Tuesday, 03 Jul 2012
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Hong Kong Economy: Hong Kong’s Widening Wealth Gap – June 2012
British Embassy Consulate General Hong Kong
The government’s latest study (released 18th June) on Hong Kong’s household income distribution shows that Hong Kong’s Gini coefficient rose from 0.533 in 2006 to 0.537 in 2011. On this measure, Hong Kong’s wealth gap has reached its widest since 1997 and is the highest amongst developed Asian economies (Singapore 0.482, Australia 0.428, UK 0.52, US 0.469). Commentators are looking to the new administration of CE-elect CY Leung to reverse this trend.
In the five year period between 2006 and 2011, median income for low income families increased to HK$7,000 a month last year from HK$5,500; whilst the high income earner’s income surged to more than HK$100,000 a month in 2011 from HK$82,500.
The government has pointed to socio-economic and demographic changes, in particular ageing population, as the key drivers for the increasing disparity. They argue, however, that the implementation of the minimum wage legislation and various government policies in the areas of housing, healthcare, education and social welfare has helped mitigate the problem. The government has said it will continue to assist low income groups in order to raise the overall living standards of the poor (including the working poor).
On the same day as these numbers were published, Mr Leung named new members for the new Poverty Commission’s preparatory task force. The task force will advise Leung on the functions of the new commission and member appointments. Mr Leung says that one of the priorities of his administration will be to create more job opportunities for the poor and increase their income.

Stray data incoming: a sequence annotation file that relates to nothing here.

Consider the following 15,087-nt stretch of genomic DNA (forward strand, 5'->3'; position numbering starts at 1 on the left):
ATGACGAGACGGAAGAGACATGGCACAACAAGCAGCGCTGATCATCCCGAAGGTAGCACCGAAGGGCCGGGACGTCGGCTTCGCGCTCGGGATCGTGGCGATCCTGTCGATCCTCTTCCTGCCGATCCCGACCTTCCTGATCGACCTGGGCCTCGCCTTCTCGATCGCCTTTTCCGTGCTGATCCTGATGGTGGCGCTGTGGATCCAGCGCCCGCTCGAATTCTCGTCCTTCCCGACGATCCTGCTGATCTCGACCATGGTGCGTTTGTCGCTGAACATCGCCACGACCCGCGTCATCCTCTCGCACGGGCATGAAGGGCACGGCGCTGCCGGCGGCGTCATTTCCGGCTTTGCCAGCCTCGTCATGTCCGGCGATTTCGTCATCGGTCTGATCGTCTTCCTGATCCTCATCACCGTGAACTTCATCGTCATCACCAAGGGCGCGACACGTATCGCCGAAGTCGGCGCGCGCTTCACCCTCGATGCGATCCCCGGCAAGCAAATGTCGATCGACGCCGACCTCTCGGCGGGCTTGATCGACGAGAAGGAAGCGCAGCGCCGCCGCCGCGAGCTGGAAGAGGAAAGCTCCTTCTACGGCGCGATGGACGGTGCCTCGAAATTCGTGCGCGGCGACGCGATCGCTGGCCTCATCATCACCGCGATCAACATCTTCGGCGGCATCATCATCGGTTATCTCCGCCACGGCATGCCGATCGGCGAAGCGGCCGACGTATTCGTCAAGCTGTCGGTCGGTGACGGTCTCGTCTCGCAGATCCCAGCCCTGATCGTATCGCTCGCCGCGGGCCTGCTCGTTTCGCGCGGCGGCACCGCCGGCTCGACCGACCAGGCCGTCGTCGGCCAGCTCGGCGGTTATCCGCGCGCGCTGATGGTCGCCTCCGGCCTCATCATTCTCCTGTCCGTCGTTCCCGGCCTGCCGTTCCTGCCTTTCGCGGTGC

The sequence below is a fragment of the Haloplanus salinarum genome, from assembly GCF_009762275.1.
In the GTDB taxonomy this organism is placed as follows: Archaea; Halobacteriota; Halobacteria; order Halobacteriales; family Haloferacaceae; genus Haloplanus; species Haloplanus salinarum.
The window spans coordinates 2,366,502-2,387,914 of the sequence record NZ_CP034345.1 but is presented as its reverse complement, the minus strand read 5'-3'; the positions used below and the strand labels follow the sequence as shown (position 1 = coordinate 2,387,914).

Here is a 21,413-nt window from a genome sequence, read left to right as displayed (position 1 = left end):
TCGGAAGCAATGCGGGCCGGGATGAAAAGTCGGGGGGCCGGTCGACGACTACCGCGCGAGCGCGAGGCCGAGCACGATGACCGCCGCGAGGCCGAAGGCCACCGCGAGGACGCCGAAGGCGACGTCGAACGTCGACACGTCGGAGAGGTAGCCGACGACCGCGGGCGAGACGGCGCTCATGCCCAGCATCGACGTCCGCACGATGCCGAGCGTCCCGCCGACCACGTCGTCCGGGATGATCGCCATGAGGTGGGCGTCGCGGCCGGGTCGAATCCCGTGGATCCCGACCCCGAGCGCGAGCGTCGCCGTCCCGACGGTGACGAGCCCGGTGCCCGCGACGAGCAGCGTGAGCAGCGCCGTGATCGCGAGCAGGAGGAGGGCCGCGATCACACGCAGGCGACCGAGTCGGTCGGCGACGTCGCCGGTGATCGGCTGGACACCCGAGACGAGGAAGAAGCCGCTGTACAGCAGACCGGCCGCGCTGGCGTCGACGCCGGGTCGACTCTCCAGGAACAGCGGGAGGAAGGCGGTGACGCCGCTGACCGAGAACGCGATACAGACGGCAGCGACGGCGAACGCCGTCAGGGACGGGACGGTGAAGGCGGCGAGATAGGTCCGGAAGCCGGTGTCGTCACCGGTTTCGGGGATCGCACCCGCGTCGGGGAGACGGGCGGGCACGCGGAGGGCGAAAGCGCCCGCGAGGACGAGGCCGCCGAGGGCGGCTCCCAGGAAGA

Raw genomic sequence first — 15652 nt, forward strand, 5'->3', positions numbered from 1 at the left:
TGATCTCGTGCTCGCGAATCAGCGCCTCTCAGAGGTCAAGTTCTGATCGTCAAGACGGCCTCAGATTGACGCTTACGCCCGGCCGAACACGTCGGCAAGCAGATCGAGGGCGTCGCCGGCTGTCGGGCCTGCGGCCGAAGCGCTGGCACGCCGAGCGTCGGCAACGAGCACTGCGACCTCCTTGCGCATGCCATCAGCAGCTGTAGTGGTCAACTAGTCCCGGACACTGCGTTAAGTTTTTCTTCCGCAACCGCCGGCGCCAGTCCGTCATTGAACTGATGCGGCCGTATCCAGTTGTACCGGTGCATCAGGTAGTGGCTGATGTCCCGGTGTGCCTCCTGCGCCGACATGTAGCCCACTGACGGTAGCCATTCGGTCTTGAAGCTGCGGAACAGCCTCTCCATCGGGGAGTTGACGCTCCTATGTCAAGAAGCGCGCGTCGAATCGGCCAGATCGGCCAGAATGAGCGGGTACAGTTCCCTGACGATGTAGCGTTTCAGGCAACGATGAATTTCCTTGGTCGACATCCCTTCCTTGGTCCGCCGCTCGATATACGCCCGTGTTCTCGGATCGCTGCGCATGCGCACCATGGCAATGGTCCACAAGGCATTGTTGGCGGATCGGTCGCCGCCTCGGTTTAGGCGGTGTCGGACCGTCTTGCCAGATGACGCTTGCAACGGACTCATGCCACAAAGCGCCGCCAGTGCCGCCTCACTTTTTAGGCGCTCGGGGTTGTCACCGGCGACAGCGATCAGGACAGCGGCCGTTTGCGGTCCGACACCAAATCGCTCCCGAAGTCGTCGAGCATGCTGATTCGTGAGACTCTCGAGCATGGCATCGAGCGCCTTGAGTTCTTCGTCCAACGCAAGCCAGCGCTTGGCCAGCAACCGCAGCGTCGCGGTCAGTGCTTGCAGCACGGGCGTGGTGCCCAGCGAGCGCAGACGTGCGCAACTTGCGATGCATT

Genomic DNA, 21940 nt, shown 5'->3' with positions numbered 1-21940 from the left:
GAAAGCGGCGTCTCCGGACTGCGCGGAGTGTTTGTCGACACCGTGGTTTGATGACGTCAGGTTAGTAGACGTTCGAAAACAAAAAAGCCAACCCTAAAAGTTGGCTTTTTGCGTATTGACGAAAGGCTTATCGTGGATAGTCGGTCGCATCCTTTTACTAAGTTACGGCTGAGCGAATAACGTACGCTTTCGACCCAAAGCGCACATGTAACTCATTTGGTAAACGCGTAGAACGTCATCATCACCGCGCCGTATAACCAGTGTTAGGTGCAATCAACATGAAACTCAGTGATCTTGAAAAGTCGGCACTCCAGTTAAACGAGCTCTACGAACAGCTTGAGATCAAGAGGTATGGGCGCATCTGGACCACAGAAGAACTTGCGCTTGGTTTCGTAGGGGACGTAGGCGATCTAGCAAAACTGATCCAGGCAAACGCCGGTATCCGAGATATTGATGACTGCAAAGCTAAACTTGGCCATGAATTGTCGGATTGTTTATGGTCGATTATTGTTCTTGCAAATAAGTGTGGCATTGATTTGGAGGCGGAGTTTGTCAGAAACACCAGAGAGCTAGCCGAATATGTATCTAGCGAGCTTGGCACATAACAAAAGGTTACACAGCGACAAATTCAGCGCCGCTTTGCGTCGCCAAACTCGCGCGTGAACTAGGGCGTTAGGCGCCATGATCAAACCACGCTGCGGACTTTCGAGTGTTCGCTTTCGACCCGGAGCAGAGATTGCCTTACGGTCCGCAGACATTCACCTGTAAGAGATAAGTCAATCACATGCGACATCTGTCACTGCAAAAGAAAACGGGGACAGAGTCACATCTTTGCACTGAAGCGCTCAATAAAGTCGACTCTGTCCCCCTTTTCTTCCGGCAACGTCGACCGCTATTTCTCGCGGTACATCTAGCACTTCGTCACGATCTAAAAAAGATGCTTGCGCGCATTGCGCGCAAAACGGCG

The out-going administration has been accused of failing to address social issues. While social inequality is a problem arising in many developed countries, the present administration has been criticised for failing to put in place long term policies to address social issues such as housing and education, instead focusing on short-term handouts at successive budgets. With the new inequality numbers coming out, departing Chief Executive Donald Tsang admitted that he had failed to address the problem properly, saying “theory and practice were not the same”, and such problems were not easily resolved.
Mr Leung, for his part, has said that his main focus will be “not so much about the wealth gap” but on “the absolute income and living condition”. Under his administration we are more likely to see a focus on incremental increases to the minimum wage and other measures to help the working poor.
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